Like we do, though it doesn’t always work. I sometimes remember painful experiences that I’d like to forget and sometimes forget the good things. But, can we really forget or do we just have a hard time accessing those memories?
Maria: I think the theme of memory and history is so important to this story (I talked about it, too!) As a history minor in college, I have to say I think history is vital. When we lose our connection with the past, we lose so much. We lose our ability to learn from the patterns of success and failure. We lose our sense of being part of a bigger picture. We lose the idea of how far we have come - or how much farther we have left to go in issues of human rights and equality. When people ask me what superpower I would like to have, I often respond with “memory”. I want the ability to choose, though. To choose what to remember with crystal clarity and what to blur into just the shape of what has gone past. I hate the idea of losing my memories, and especially the idea of having someone ELSE choose what I can keep and what gets tossed.Kathy: I wish social studies classes focused more on the connections through history instead of just trying to memorize dates or judge the leaders of the past. It would be great if we thought more about what was happening in society that allowed each leader to "succeed" or led some to "failure". What had the people experienced or what were they hoping to experience? How does that relate to us now? Students would get so much more out of school, I think.
“But it’s not just the simple absence of sound and life. It is a silence that spreads behind my eyes, where memories should be. It is a silence that doesn't stop at our skin, but reaches into me, fills me with cottony quiet, spreads through me like calm.” p166
This passage brings two things to mind; being so busy that your mind can’t rest and the silence reaching where “memories SHOULD be”. There are times I need to slow myself down and just be. I’m running myself ragged and need to get some downtime and some sleep. I know that relaxation and sleep are restorative but have also led myself to believe that I’m too busy. And when I want to relax, I can’t. So I crave this silence Mackenzie finds with Owen. This absence of not just noise but thoughts and this bearer of calm. This was why I chose the word preparation this year. Because the more prepared I am, the more time I have to step back and relax and reflect.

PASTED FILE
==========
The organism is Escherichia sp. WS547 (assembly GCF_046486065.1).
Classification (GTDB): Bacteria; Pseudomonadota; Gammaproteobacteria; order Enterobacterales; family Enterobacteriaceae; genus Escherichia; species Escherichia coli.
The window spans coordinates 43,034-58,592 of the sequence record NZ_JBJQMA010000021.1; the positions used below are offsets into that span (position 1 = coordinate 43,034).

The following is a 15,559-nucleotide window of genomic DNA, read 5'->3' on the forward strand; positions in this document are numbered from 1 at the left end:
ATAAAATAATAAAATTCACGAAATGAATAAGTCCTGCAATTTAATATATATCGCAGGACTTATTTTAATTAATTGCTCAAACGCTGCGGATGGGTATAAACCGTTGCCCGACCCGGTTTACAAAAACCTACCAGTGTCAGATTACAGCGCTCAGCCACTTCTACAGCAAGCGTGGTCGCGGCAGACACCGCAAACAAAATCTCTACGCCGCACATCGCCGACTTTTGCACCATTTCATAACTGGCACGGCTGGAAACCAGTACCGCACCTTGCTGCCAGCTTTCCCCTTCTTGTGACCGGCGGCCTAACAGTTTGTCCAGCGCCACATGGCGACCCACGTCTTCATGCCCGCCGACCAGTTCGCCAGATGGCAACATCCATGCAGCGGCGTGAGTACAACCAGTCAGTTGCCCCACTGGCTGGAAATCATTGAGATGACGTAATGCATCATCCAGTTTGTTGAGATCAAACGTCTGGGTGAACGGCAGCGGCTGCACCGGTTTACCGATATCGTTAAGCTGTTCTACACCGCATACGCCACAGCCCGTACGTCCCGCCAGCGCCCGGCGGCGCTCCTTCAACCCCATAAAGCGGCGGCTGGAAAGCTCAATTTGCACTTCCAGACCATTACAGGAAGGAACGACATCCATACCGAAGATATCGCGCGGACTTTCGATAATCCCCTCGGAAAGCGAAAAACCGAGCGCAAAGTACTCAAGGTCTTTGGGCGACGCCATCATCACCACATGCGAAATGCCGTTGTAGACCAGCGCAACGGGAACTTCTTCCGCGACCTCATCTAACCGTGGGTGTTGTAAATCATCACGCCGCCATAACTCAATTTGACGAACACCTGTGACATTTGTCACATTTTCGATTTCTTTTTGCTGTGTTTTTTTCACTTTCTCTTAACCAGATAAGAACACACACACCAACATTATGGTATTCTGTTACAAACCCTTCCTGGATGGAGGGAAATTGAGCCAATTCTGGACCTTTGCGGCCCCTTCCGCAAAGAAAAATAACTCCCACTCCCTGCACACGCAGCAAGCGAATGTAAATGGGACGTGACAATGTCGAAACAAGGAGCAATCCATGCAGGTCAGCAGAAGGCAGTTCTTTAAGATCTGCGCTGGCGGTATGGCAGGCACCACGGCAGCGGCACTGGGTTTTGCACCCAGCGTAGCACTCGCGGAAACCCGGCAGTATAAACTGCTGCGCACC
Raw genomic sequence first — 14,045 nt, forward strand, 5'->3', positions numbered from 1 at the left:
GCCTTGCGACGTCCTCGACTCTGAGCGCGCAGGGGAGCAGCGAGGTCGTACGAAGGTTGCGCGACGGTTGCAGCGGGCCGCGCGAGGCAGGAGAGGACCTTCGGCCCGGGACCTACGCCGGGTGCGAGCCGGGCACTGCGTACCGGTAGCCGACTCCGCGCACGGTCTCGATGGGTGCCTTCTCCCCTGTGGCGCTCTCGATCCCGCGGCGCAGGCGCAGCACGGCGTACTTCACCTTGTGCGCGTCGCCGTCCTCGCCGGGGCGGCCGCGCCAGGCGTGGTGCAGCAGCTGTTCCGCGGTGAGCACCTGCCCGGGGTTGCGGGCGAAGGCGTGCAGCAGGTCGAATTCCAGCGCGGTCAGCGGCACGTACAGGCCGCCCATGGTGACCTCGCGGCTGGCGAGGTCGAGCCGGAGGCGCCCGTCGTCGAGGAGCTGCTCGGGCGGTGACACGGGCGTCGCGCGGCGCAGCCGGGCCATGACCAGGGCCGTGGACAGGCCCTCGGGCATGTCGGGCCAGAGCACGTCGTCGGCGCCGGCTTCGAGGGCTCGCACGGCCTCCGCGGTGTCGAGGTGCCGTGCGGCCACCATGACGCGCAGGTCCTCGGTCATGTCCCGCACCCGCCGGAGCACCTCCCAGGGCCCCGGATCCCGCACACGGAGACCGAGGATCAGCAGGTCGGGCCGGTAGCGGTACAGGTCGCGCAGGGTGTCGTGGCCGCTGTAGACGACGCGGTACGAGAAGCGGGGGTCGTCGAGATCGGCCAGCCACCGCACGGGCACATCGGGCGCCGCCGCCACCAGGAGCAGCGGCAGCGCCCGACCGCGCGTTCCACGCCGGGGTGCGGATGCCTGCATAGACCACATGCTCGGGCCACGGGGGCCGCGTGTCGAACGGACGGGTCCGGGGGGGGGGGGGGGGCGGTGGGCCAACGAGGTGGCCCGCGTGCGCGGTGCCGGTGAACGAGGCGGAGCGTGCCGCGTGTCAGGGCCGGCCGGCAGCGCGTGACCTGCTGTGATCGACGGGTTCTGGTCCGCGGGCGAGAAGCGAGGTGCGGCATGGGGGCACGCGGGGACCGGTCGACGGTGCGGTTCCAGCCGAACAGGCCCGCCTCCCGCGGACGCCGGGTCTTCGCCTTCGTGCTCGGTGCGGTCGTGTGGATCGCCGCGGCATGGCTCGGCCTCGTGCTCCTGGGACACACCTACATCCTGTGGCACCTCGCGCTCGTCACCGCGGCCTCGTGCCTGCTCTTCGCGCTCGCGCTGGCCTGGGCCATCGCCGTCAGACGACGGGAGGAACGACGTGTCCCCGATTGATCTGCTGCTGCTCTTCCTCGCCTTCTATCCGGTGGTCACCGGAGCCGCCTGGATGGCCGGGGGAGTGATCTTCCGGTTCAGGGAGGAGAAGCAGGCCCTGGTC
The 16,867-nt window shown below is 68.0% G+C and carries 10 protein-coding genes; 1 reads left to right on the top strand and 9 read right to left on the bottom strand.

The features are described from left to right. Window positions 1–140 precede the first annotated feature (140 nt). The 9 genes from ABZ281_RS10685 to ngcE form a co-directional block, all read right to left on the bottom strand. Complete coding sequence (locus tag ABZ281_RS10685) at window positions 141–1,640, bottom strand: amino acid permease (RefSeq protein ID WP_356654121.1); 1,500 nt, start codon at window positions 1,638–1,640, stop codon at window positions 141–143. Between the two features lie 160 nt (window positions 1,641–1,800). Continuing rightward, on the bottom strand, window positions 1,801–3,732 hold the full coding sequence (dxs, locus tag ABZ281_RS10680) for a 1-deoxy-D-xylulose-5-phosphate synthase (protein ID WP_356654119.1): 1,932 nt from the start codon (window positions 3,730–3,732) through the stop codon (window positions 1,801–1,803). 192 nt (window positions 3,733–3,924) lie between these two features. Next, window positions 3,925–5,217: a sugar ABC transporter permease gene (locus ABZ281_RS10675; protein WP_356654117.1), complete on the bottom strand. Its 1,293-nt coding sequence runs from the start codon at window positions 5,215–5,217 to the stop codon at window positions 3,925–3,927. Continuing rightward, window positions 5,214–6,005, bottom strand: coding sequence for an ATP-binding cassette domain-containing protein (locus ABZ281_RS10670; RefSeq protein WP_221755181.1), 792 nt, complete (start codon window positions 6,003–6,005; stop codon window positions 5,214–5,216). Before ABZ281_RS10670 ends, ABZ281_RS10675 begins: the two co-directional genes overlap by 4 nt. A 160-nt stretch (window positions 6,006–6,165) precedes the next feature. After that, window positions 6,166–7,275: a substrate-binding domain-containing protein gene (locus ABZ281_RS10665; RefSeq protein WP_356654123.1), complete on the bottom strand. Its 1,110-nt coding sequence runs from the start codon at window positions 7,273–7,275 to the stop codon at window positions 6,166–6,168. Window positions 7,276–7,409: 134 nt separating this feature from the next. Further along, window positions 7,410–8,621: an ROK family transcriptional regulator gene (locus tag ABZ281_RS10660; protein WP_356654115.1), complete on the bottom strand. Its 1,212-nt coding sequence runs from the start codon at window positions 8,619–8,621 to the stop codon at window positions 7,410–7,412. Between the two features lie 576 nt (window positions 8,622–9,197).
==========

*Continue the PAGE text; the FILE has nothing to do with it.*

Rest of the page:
What do you think of the statement “where memories should be.”Does Owen’s silence bury Mackenzie’s memories?
Maria: That’s an interesting question. I know I’m often so busy that I can’t take the time to really reflect and store my memories. I feel like Owen’s gift of silence gives Mac the chance to rest, but I didn't get the sense that it would damage her memories in any way. Sometimes just the break from the constant barrage of noise and thoughts can help me regain the energy to deal with things. But maybe that’s just my introversion talking.
Just for fun
“You know...that despite my title, this isn't really a library, right? We don’t lend, we don’t check out, we don’t even have a reference-only reading area. ” p173
Ha. Even though the first two things mean the same thing - lending and checking out - I find it funny and sometimes tease the students that I’m not there to help them, I’m too busy reading all the books!
Maria: This also reminds me of one of my bigger questions about this world - what IS the point of the Archive? What role do the Librarians play? I get what Keepers and Crew do… as long as we accept that the Archive is needed. But what is the actual role of this library of memory?
Kathy: I'm going to search for this - to see if it's answered in the next part. That's a great question.
OverallSo we answered the question of who Owen is but not the question of why? How did he die and why isn't he slipping? I also wonder what happened to Robert. And who killed all the Coronado residents? Time to finish the book and, hopefully, get all my questions answered!
Check out our Batty About Books Facebook page where we will post quotes from the final pages of the book. Or at least Maria will! What are your thoughts so far?